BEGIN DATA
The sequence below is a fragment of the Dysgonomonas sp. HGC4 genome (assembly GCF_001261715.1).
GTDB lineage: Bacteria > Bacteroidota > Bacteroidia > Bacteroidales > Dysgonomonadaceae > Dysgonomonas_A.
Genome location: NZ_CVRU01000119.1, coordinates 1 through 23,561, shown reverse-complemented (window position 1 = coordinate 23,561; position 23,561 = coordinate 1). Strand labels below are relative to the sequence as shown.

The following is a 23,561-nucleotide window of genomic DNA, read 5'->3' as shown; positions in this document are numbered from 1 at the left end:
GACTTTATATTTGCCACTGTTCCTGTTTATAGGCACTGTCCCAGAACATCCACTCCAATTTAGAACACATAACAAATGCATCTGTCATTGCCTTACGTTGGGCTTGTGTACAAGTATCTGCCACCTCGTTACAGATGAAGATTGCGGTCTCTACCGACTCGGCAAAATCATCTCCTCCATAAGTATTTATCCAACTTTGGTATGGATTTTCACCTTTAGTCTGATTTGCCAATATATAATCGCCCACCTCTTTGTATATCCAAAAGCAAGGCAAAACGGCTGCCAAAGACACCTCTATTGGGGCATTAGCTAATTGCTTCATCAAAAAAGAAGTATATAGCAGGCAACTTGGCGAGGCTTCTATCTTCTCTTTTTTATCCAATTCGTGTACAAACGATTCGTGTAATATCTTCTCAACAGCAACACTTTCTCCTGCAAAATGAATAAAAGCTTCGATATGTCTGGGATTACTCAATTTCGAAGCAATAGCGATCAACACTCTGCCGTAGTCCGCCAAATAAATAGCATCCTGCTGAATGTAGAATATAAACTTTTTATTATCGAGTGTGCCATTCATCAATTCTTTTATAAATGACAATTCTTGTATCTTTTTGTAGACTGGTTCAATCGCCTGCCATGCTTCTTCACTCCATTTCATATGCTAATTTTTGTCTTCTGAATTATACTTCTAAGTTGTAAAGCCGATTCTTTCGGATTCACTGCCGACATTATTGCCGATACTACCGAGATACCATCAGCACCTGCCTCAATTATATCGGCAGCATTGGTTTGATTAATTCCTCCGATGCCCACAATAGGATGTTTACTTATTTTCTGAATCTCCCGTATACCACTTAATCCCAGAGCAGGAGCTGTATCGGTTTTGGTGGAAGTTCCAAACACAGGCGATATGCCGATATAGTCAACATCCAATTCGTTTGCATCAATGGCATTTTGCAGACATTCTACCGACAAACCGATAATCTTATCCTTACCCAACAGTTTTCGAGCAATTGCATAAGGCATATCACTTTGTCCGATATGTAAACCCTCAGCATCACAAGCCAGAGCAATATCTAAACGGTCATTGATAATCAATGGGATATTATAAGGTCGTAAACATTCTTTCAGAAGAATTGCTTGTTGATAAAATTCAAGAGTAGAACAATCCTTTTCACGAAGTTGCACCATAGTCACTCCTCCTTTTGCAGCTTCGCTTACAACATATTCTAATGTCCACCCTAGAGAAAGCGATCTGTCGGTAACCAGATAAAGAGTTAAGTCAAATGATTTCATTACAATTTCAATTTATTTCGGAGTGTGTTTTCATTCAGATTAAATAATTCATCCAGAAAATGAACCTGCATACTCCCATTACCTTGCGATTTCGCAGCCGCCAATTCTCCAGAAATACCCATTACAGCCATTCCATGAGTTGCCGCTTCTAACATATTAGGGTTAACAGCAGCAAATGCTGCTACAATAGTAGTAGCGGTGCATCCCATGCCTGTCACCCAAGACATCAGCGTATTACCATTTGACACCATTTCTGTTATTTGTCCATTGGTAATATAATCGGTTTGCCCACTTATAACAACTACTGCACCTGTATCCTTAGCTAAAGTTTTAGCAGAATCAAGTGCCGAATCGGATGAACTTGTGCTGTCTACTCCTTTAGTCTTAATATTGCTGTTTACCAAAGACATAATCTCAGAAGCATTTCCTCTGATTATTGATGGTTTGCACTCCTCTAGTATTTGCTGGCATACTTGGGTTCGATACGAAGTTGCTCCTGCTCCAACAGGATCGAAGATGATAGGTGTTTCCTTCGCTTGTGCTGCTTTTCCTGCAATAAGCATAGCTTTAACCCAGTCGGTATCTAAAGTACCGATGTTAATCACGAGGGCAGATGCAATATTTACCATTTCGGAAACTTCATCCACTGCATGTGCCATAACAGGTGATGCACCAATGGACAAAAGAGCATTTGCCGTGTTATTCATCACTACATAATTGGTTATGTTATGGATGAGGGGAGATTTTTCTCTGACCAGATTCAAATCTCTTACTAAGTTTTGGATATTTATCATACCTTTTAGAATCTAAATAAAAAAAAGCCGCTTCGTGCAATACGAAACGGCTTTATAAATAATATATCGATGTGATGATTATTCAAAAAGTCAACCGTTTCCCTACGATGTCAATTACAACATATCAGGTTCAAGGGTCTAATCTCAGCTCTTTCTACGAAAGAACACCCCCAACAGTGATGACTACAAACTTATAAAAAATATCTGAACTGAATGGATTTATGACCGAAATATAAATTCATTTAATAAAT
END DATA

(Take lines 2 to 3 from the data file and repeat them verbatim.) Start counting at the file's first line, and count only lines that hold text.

GTDB lineage: Bacteria > Bacteroidota > Bacteroidia > Bacteroidales > Dysgonomonadaceae > Dysgonomonas_A.
Genome location: NZ_CVRU01000119.1, coordinates 1 through 23,561, shown reverse-complemented (window position 1 = coordinate 23,561; position 23,561 = coordinate 1). Strand labels below are relative to the sequence as shown.